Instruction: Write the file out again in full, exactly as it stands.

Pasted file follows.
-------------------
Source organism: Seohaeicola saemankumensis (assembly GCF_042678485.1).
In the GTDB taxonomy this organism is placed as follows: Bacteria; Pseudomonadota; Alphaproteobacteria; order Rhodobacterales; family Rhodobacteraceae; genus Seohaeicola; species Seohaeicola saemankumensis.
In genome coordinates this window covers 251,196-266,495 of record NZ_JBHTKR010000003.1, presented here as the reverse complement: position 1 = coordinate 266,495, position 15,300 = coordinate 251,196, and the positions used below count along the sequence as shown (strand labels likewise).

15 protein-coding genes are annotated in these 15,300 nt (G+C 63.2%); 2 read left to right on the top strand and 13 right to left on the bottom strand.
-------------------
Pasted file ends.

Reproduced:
Source organism: Seohaeicola saemankumensis (assembly GCF_042678485.1).
In the GTDB taxonomy this organism is placed as follows: Bacteria; Pseudomonadota; Alphaproteobacteria; order Rhodobacterales; family Rhodobacteraceae; genus Seohaeicola; species Seohaeicola saemankumensis.
In genome coordinates this window covers 251,196-266,495 of record NZ_JBHTKR010000003.1, presented here as the reverse complement: position 1 = coordinate 266,495, position 15,300 = coordinate 251,196, and the positions used below count along the sequence as shown (strand labels likewise).

15 protein-coding genes are annotated in these 15,300 nt (G+C 63.2%); 2 read left to right on the top strand and 13 right to left on the bottom strand.